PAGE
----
As investors, we always ask ourselves whether the next step is to purchase a Capital Gain (CG) focused or Cashflow focused property to add to the portfolio. I was no exception, and having gone through purchasing 7 properties now I thought I could share some of my own experiences in this regard to help everyone decide where they could go from here.
If you look at my current portfolio, the roles and underlying thinking of each property are:
1. IP – Granville unit, NSW – CG
– 1km to train station
– Granville is in close proximity to Parramatta, Sydney’s second CBD
2. PPOR – Hornsby unit, NSW – CG
– 500m to Horsnby train station, 700m to Westfield shopping centre
– Hornsby is self-sufficient. Has a Westfield, hospital, plenty of good schools around the suburb.
3. IP – Slacks Creek house, QLD – Cashflow
– Highset with rumpus and bathroom downstairs to be able to rent out for more
– Can also expect some CG component due to close proximity to Springwood (based on Greater Springwood Master Plan)
4. IP – Woodridge house, QLD – Cashflow
– Highset with downstairs not fully built out. Can be made into dual-living
– Existing powered big shed can be converted into granny flat
5. IP – Murrumba Downs house, QLD – CG
– 500m to new Kallangur train station
– Within 2 km radius to Petrie train station and the upcoming new University of Sunshine Coast
6. IP – Eagleby house, QLD – Cashflow
– 750SQM corner block, can be subdivided later down the track if desired
– Perfect configuration for Granny Flat from side street
7. IP – Newcomb house, VIC – CG
– Within 3km to Geelong CBD
– 2 bedroom to 3 bedroom transformation to manufacture equity
So within the portfolio 4 are defined as CG player and 3 as Cashflow player. If we exclude the PPOR, then it’s 3 CG and 3 Cashflow. In essence for every 1 CG player purchased I would buy a Cashflow player to offset the negative cashflow, and make the portfolio easier to hold long term.
Because most of my portfolio are based in QLD the general yield is not too bad. For example even though Murrumba Downs was defined as a CG player by me, it’s gross yield during settlement was at 5.4%. At that time my intention is to offset with a cashflow player so I looked at Logan again, picking Eagleby, which was returning gross at 6% yield from day 1. Later on if I build a GF, can take the gross yield over 10% easily.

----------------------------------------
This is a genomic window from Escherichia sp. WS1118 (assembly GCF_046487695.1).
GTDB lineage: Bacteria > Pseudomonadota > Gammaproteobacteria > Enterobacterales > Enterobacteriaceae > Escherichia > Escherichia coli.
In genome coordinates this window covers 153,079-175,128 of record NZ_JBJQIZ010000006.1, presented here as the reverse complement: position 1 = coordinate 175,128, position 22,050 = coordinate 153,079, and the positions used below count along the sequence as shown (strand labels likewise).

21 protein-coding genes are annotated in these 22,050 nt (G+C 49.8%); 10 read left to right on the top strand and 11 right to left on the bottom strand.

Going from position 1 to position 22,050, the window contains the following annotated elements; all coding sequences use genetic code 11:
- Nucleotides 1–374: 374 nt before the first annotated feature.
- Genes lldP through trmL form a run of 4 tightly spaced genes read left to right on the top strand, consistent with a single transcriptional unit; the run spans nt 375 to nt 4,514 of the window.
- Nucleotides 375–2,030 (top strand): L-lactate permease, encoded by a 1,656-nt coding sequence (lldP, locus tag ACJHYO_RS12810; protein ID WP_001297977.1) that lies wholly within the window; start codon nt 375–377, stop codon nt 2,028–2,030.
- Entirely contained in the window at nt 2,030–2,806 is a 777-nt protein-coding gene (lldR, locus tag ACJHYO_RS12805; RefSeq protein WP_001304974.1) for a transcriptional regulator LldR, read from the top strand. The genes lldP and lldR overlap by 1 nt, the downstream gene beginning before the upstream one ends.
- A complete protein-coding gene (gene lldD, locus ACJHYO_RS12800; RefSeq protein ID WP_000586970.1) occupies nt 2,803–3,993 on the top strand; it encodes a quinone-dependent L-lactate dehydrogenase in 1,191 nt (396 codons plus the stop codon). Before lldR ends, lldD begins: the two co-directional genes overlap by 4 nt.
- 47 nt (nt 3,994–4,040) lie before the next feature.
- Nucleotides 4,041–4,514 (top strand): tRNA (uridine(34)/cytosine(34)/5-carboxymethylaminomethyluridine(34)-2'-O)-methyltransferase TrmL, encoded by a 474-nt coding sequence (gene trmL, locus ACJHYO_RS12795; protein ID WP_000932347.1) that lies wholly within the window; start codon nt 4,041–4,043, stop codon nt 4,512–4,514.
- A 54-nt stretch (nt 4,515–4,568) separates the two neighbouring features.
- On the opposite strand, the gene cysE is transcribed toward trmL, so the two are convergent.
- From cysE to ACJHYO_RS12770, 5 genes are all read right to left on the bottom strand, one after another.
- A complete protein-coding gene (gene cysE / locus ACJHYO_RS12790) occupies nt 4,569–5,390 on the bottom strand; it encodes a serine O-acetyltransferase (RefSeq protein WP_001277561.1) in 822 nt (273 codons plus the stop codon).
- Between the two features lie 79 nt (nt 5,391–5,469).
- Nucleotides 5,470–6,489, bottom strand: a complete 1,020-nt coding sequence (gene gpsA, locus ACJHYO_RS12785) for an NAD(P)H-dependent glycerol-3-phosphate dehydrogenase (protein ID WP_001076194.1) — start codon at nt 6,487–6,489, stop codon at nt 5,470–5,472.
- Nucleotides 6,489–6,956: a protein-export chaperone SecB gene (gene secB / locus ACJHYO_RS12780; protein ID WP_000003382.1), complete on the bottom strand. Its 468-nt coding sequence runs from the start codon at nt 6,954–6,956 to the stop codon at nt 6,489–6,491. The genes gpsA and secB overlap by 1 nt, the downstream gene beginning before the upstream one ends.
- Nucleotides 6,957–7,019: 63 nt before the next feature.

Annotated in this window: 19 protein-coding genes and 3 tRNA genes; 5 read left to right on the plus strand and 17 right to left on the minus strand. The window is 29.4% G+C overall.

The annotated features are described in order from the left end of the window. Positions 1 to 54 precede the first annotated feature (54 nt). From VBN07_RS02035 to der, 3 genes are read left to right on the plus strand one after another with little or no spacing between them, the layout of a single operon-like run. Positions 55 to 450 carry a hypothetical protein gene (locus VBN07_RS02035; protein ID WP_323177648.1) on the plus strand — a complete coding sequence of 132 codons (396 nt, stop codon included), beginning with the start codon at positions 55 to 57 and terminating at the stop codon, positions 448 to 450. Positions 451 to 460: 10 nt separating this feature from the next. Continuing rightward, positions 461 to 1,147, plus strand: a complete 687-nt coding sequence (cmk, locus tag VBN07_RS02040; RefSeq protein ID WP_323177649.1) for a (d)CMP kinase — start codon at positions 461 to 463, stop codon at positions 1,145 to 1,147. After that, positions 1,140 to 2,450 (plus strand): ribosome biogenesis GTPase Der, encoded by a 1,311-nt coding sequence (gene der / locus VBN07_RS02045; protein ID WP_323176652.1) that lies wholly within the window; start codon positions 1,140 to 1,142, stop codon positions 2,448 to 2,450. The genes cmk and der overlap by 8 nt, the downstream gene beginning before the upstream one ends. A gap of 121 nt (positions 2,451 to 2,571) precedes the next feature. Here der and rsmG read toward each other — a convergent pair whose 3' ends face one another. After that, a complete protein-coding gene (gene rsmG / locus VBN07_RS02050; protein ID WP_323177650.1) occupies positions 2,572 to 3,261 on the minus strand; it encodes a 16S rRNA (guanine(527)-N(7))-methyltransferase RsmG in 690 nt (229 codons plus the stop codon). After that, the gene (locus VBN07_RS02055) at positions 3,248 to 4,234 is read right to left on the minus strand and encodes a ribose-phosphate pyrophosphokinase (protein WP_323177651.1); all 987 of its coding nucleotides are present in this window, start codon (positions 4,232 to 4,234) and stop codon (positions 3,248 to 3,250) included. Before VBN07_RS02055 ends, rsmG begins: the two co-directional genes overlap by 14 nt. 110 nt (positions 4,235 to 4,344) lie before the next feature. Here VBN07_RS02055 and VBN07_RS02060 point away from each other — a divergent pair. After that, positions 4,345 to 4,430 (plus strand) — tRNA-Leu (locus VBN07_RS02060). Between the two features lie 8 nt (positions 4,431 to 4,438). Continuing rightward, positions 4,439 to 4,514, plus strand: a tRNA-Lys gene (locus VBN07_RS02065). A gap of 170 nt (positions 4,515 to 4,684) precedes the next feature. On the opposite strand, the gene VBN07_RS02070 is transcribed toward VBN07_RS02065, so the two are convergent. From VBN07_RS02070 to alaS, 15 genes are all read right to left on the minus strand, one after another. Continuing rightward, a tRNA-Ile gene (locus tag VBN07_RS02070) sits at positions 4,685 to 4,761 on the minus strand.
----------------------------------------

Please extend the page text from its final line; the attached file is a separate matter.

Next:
By having this concept in mind, that’s when I was able to take more risk and jump into the Geelong market in early 2017 and focus on picking another CG player. Note Newcomb’s gross yield from day 1 was only at 5%.
For investors in the current environment I would suggest you review your portfolio to determine the yield and cashflow that the portfolio is doing for you. My general advice is for each CG player you would want to offset with at least 1 cashflow player. If your CG players are heavily negative (say at 3% gross yield) then you may want to consider offsetting with 2 cashflow player at 6% or even 7%. The goal is to try bring the overall portfolio cashflow to positive if not neutral which will make it easier to hold long term.
With interest rate currently at record level, this is one strategy to mitigate the risk of having to force sale any of the IPs when interest rate returns to 6% or even 7% historical level.
As always, if you have any questions about any of the above content feel free to leave a comment or reach out to me directly using the contacts form.